Lincoln issued his proclamation on Oct. 3, 1863, three months after Union Army victories at Gettysburg and Vicksburg, and at a time in which ultimate triumph appeared in sight. “There was a lot to be thankful for in the fall of 1863,” said Allen Guelzo, the Henry R. Luce Professor of the Civil War Era at Gettysburg College.

Writing that the nation’s many blessings “should be solemnly, reverently, and gratefully acknowledged” by the American people, Lincoln declared: “I do therefore invite my fellow-citizens in every part of the United States, and also those who are at sea and those who are sojourning in foreign lands, to set apart and observe the last Thursday of November next as a day of thanksgiving and praise to our beneficent Father who dwelleth in the heavens.”

(It should be noted that while Lincoln issued this proclamation, most historians believe it was actually written by his secretary of State, William Seward.)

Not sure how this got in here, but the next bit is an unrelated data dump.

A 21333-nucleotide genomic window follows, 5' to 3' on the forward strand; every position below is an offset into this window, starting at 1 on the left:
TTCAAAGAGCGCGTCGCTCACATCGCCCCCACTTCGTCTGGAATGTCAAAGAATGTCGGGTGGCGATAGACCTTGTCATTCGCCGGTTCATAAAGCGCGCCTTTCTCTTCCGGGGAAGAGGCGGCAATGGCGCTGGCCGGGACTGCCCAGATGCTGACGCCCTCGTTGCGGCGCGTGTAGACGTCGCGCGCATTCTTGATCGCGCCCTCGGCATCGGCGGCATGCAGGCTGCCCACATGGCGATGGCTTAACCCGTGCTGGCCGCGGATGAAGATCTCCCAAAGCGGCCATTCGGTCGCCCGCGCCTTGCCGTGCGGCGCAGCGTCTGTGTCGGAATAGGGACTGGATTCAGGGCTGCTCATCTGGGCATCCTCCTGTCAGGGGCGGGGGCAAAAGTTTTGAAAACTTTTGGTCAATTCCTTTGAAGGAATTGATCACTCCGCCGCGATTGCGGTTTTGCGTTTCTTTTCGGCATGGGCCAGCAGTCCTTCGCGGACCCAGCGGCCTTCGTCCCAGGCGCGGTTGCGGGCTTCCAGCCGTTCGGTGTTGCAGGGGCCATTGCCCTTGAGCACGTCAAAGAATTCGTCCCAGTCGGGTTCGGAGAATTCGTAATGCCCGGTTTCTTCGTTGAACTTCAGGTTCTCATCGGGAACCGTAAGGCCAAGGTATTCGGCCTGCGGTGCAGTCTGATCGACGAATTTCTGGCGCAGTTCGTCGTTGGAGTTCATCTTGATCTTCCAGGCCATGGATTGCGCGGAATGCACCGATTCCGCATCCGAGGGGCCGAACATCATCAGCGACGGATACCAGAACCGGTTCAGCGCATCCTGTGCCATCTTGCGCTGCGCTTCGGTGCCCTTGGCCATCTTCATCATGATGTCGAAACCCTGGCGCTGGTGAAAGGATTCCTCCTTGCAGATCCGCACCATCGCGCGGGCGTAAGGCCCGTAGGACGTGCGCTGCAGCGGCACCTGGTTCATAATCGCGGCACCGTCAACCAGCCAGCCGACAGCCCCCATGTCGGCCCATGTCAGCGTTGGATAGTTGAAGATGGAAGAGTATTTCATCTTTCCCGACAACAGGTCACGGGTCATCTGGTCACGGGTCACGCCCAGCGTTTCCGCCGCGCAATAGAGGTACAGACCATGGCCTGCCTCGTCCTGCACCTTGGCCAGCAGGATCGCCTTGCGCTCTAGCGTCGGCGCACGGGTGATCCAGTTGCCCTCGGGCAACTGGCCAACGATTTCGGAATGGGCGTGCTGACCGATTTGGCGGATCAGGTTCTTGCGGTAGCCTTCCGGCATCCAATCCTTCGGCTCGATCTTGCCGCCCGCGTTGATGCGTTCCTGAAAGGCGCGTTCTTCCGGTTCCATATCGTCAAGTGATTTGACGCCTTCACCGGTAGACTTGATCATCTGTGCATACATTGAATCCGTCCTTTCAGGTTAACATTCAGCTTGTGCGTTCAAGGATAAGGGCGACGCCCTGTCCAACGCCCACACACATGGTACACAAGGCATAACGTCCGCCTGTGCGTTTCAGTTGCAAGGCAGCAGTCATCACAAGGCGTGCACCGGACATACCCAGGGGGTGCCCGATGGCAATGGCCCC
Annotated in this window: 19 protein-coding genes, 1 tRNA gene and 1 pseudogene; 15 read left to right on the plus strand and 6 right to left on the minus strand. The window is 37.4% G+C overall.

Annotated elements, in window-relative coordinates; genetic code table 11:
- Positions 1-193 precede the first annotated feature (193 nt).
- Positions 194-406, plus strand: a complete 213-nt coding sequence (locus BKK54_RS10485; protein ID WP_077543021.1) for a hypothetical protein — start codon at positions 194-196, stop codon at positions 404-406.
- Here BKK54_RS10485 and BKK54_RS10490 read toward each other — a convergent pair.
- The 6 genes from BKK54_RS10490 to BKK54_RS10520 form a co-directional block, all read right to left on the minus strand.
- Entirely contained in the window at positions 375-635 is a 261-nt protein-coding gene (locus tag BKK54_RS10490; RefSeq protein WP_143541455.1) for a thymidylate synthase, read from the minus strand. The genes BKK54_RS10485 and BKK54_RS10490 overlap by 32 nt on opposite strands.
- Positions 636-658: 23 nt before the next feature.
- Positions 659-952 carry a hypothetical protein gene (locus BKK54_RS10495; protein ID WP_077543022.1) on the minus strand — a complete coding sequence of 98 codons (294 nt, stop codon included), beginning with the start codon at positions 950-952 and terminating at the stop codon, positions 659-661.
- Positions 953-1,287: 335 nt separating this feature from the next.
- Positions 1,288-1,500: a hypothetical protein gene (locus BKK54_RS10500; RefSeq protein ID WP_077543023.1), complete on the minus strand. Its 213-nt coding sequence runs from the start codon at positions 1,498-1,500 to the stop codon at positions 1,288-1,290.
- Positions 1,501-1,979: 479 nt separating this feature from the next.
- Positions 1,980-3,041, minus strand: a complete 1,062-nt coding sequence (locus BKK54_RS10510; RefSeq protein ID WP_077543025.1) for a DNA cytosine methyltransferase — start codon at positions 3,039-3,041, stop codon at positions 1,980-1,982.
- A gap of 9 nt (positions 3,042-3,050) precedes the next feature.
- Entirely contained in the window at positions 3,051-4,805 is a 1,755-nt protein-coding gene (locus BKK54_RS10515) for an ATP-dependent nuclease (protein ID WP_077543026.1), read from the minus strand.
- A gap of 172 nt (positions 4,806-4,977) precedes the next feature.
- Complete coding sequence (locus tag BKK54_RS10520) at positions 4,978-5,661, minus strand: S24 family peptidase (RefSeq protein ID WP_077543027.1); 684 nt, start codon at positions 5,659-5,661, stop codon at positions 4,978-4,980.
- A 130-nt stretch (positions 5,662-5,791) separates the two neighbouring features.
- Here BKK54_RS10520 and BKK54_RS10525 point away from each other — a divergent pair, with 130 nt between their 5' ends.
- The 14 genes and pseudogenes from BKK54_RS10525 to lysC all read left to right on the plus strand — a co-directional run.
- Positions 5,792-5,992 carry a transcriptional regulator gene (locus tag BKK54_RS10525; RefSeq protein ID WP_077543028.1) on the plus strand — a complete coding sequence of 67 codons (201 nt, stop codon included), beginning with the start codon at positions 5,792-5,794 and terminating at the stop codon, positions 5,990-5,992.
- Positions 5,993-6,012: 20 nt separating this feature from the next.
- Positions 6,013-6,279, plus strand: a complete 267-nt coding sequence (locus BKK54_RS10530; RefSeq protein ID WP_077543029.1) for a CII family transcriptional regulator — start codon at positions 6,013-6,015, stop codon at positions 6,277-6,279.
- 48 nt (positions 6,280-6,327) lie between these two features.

The proclamation served a familiar purpose for Lincoln. “He was always looking for ways to unify the nation in a terrible time of war,” biographer Ronald C. White Jr. said.

Still, the idea of a formal Thanksgiving holiday had been gestating for a long time before Lincoln.

Sarah Josepha Hale, editor of the popular magazine Godey’s Lady’s Book, pushed the idea for years, petitioning Lincoln and his predecessors. (Thanksgiving was only one of Hale’s contributions to American culture; she also wrote the poem Mary Had a Little Lamb.)

After Lincoln, presidents issued annual Thanksgiving proclamations. In last year’s proclamation, President Obama said Thanksgiving Day is “a time to take stock of the fortune we have known and the kindnesses we have shared, grateful for the God-given bounty that enriches our lives.”